2. Are AGs’ opinions becoming more constrained by language/translation?
3. Do opinions of AGs drafting in their mother tongues differ linguistically from those drafting in the CJEU’s pivot languages?
To investigate those research questions, an interdisciplinary mixed-methods approach was taken. A systematic literature review demonstrated that the literature tends to link ‘influence’ and ‘usefulness’ of opinions with persuasion, and the general consensus is that language plays a fundamental part in one’s ability to persuade.
Empirical observational and interview data demonstrated: (a) that AGs’ opinions are a collective endeavour; (b) the change in drafting convention in 2004 heralded a shift in roles not only within certain AGs’ cabinets (chambers), but also for lawyer-linguists who have taken on a new role of ‘linguistic assistance’; (c) all of those involved in producing AGs’ opinions acknowledge the importance of using language to craft ‘persuasive’ opinions.
Finally, corpus linguistic analysis demonstrated that post-2004 opinions drafted in non-mother tongue languages are stylistically simpler, and include more markers for translation variables, than pre-2004 opinions drafted in mother-tongue languages. Interestingly, however, we see very similar shifts in stylistics in post-2004 opinions drafted in mother-tongue languages. This may be due to many factors, including the composition of an AG’s cabinet, but may also highlight an interesting example of the CJEU’s institutional language influencing its jurisprudence, regardless of drafting language. Further research is planned to investigate the new questions raised in this regard.
Ultimately this research has demonstrated that language has a measurable impact on the style, and arguably the substance, of AGs’ opinions. Such findings must be further investigated to determine their significance in legal scholarship. Only through such interdisciplinary research can a holistic understanding of the development of EU jurisprudence be achieved.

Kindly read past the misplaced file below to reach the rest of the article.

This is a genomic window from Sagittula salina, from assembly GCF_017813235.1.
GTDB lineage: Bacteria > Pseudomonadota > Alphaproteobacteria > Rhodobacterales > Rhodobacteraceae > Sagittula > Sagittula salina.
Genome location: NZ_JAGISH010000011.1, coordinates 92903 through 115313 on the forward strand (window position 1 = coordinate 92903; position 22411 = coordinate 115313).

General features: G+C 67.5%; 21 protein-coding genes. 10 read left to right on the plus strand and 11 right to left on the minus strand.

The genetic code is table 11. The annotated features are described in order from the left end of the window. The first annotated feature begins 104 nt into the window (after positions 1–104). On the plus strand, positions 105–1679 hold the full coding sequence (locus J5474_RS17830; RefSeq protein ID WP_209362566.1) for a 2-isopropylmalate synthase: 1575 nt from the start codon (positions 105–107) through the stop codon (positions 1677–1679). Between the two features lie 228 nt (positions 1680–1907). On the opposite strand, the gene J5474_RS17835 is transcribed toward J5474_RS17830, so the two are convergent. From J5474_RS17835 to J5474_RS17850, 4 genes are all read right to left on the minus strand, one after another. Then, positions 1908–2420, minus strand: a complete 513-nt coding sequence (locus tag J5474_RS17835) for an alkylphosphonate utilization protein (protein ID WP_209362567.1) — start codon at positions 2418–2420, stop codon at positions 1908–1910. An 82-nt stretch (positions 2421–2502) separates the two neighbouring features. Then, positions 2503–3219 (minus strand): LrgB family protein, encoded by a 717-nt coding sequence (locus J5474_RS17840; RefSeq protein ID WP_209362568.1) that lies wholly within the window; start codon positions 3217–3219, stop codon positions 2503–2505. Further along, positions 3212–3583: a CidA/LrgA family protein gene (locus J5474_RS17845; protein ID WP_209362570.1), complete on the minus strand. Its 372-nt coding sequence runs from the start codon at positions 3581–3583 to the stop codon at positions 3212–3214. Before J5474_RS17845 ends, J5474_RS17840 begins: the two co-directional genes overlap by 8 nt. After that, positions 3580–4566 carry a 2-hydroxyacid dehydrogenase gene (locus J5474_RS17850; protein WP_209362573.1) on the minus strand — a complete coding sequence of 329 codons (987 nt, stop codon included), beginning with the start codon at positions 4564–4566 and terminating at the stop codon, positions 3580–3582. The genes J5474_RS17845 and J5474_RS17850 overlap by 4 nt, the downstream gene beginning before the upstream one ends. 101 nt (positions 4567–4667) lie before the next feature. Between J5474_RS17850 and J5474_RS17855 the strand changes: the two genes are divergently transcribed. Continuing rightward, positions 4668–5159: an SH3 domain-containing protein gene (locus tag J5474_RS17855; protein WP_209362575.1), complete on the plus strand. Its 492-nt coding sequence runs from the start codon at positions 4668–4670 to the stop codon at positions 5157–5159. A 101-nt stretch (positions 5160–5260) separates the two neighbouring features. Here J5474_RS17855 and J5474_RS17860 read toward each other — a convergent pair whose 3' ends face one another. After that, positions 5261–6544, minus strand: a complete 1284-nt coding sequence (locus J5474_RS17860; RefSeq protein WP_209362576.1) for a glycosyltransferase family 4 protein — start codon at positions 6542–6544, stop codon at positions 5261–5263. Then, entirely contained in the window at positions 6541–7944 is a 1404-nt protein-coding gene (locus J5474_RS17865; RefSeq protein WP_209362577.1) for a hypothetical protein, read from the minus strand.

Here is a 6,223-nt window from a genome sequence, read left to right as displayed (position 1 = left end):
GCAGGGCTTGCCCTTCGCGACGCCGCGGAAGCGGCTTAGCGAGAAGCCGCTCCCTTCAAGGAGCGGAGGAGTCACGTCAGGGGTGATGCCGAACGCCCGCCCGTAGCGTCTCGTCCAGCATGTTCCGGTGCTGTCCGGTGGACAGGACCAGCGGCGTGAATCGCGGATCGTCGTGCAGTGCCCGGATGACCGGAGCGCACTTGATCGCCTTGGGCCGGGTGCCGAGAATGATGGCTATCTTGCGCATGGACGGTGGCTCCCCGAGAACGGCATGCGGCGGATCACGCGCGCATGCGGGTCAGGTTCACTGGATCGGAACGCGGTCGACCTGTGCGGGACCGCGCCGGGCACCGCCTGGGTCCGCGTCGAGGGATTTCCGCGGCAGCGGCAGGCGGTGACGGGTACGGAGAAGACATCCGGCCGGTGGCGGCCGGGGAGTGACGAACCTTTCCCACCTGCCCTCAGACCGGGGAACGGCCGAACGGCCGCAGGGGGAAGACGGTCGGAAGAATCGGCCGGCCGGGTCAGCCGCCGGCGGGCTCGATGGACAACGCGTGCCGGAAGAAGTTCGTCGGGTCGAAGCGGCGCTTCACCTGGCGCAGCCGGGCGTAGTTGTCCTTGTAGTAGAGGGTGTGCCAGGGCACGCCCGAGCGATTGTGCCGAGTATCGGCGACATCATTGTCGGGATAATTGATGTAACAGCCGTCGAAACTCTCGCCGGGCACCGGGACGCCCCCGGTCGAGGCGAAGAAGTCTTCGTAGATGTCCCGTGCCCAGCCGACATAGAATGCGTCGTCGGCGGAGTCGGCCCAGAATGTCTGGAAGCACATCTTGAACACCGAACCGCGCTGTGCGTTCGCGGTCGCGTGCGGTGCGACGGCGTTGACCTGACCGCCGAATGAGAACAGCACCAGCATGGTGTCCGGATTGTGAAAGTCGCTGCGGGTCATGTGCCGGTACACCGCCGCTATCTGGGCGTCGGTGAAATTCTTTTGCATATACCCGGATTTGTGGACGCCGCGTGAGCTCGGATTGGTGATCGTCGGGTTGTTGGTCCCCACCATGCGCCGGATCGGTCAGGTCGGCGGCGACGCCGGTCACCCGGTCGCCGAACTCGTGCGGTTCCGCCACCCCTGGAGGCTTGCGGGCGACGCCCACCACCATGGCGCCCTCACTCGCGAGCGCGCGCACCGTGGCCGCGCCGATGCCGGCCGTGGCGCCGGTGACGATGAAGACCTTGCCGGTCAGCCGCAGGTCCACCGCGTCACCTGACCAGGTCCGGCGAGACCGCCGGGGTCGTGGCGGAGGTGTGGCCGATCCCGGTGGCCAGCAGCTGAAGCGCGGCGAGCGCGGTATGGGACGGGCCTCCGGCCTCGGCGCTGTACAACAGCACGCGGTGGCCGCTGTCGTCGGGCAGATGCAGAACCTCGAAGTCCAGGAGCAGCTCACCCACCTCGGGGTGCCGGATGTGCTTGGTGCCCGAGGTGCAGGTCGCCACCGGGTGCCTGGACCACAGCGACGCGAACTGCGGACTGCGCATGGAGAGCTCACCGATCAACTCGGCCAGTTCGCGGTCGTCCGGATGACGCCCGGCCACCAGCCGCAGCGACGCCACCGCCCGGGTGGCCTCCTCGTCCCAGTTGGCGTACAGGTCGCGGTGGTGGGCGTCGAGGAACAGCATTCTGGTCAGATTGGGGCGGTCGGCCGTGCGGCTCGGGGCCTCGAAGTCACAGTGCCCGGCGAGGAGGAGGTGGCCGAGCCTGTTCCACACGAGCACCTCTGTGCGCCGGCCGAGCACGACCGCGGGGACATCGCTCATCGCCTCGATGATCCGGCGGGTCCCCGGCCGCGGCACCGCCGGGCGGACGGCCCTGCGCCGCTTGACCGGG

More information about the LLECJ Project, including papers and other project outputs, can be found on the project website. This article series will conclude in the next issue of OA Government, with a summary of the LLECJ Project’s findings thus far, and a look toward what such findings may mean in the context of Law and Language scholarship, and EU law.
1.) Particular thanks for assistance with the preparation of this article goes to my UG Research Assistant at the University of Birmingham, Anant Rangan.
2.) McAuliffe, K (2016) “Hidden Translators: The Invisibility of Translators and the Influence of Lawyer-Linguists on the Case Law of the Court of Justice of the European Union” Language and Law/Linguagem e Direito 3(1) 5-29.
More About Stakeholder
The Law and Language at the European Court of Justice Project
The Law and Language at the European Court of Justice (LLECJ) Project is led by Dr Karen McAuliffe and is based at the University of Birmingham’s School of Law